The guidance provides 28 questions and answers detailing how drugmakers, clinical investigators, clinical research organizations (CROs) and institutional review boards (IRBs) can ensure such electronic systems meet the agency's requirements and are equivalent to paper ones. The guidance also updates past guidance detailing how those parties can take a risk-based approach to validating such systems and implement audit trails for electronic records.
In FDA's earlier guidance from 2003, Part 11, Electronic Records; Electronic Signatures – Scope and Application, the agency provided a "narrow approach and interpretation of part 11 requirements" and explained it would exercise enforcement discretion for certain requirements for validation, audit trails, record retention and record copying.
While FDA says it still intends to exercise enforcement discretion for those provisions, the agency says this guidance will clarify the part 11 "controls that sponsors and other regulated entities must implement as appropriate, in the current technological environment" as they relate to:
- Electronic systems, including commercial off-the-shelf (COTS) and customized electronic systems owned or managed by sponsors and other regulated entities;
- Electronic services, outsourced by the sponsor or other regulated entities;
- Electronic systems primarily used in the provision of medical care;
- Mobile technology; and
- Telecommunication systems
In general, FDA says companies will need to validate electronic systems "if those systems process critical records … that are submitted to FDA," though the extent of the validation will depend on the system and its intended use.
FDA also notes that the distinction in the regulations between closed and open systems is "seldom relevant" due to the use of online, web-based systems, and says that sponsors should implement additional security measures for those systems, such as document encryption, to offset the physical security that may be lost with online systems.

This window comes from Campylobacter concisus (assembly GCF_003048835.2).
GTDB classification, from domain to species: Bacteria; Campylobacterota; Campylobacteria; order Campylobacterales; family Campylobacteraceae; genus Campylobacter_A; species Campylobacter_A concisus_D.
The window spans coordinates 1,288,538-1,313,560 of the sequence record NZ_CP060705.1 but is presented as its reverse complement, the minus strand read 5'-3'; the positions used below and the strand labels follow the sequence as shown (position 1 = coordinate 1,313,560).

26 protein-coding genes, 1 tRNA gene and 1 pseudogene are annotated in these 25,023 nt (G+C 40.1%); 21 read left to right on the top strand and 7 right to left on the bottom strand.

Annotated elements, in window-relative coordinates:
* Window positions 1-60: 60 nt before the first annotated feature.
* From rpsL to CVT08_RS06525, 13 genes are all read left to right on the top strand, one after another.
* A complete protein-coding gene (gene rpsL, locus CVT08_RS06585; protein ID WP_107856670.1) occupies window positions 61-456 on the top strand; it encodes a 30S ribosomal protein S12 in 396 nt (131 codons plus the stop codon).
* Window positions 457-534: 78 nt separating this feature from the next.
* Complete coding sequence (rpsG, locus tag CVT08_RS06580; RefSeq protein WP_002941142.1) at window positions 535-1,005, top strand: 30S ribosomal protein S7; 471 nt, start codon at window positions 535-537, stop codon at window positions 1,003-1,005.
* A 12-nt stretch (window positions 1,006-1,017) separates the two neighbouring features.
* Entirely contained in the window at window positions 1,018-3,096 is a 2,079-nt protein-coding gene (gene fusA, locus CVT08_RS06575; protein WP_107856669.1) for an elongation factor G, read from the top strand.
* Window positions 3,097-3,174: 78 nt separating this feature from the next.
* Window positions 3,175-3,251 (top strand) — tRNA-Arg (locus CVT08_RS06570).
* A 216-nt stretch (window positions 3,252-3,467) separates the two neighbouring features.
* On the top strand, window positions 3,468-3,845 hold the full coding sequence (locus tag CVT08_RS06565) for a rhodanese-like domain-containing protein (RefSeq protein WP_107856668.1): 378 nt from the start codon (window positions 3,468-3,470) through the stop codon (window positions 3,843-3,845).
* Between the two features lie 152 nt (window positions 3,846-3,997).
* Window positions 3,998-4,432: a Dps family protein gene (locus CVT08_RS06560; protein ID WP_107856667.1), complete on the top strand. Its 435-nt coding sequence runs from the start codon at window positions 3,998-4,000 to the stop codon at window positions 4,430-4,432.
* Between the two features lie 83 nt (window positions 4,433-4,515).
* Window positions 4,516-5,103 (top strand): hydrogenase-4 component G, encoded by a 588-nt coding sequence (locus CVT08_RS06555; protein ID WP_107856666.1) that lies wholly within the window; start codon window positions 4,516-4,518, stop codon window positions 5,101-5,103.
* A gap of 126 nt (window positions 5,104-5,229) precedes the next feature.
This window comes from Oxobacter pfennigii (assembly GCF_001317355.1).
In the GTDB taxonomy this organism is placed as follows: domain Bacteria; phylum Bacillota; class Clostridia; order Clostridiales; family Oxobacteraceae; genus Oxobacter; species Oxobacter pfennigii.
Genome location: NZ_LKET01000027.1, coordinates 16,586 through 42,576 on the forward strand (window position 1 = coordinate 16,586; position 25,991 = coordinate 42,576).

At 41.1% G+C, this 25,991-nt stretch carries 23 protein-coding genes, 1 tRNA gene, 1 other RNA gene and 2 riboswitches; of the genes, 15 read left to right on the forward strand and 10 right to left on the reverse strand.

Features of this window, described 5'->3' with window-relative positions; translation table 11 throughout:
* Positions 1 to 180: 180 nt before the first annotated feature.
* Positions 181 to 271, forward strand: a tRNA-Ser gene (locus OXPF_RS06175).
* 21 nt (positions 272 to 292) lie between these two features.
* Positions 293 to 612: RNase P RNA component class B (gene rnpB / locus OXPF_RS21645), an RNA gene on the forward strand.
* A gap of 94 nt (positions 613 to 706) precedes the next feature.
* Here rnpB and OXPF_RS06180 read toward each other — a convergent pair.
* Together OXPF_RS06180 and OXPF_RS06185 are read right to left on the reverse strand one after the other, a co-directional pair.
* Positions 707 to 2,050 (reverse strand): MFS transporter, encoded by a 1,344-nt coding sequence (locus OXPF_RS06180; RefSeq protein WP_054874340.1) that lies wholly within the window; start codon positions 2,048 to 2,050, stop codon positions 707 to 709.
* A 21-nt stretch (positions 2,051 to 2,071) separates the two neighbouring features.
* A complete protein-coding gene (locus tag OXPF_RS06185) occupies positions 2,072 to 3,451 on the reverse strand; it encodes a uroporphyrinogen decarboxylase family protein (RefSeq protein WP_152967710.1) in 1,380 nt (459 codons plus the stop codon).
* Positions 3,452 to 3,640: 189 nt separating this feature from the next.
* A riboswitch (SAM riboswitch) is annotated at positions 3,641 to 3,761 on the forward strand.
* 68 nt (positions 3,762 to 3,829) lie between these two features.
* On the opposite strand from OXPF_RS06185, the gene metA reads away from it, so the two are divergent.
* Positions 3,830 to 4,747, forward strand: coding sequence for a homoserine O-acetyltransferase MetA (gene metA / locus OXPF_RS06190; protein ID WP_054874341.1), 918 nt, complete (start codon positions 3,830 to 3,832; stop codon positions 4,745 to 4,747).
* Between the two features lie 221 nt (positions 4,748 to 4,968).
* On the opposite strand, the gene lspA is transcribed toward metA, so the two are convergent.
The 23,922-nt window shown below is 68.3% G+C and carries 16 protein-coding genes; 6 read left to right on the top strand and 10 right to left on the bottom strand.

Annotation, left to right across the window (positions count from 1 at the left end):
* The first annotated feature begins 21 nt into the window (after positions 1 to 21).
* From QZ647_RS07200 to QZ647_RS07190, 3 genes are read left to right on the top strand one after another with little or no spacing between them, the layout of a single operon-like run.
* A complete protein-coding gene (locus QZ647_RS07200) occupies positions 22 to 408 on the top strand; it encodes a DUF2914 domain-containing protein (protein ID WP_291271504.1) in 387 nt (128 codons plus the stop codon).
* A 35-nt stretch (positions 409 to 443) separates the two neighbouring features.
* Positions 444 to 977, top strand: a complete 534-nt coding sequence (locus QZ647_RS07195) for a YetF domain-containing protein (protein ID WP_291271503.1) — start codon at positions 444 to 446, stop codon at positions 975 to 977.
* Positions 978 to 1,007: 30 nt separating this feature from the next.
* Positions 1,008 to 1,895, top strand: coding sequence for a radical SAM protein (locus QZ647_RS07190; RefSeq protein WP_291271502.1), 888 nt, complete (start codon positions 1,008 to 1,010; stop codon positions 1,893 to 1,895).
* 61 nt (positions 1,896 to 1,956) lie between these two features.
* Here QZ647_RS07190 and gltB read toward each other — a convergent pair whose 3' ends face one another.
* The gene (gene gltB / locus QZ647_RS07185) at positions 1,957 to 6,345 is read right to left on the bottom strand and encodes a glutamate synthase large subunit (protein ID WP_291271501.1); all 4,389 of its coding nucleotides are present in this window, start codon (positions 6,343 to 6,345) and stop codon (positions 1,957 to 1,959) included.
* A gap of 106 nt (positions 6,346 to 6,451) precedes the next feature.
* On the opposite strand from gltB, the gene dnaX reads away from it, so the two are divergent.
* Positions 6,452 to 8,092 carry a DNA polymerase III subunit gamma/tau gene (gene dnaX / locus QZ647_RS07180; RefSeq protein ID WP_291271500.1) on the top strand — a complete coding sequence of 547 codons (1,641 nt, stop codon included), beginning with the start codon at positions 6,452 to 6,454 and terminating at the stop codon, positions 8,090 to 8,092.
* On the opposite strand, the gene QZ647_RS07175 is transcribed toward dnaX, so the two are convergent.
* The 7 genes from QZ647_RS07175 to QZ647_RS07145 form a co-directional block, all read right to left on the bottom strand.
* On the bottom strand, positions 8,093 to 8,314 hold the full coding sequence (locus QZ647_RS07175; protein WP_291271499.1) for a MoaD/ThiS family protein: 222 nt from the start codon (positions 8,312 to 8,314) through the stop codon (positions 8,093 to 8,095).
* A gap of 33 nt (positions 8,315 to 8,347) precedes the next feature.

In addition to taking measures to ensure access to electronic systems is limited to authorized users, FDA says there should be other security measures in place such as firewalls, and antivirus and anti-spyware software.
For outsourced services, such as data management and cloud computer services, FDA says companies are responsible for ensuring those services "have adequate controls in place to ensure the reliability and confidentiality" of the records they process or store.
The guidance also addresses the use of mobile technology in clinical investigations, whether the technology is provided by the sponsor or brought by the study participant, including smart phones and tablets, mobile apps and wearable sensors.
According to FDA, sponsors should ensure there are controls in place, such as thumbprint sensors or username and password logins, to ensure the mobile technology is being used by the study participant.
When capturing data from mobile technologies, FDA says sponsors should also make sure that each data element in a study is tied to a specific data originator, such as a particular person, device or instrument.
FDA also says it does not intend to inspect individual mobile devices used in a clinical trial, as the data generated by those devices will ultimately be transmitted to a sponsor's electronic systems and because the access controls, audit trails and validation detailed in the guidance "help ensure the reliability of the data."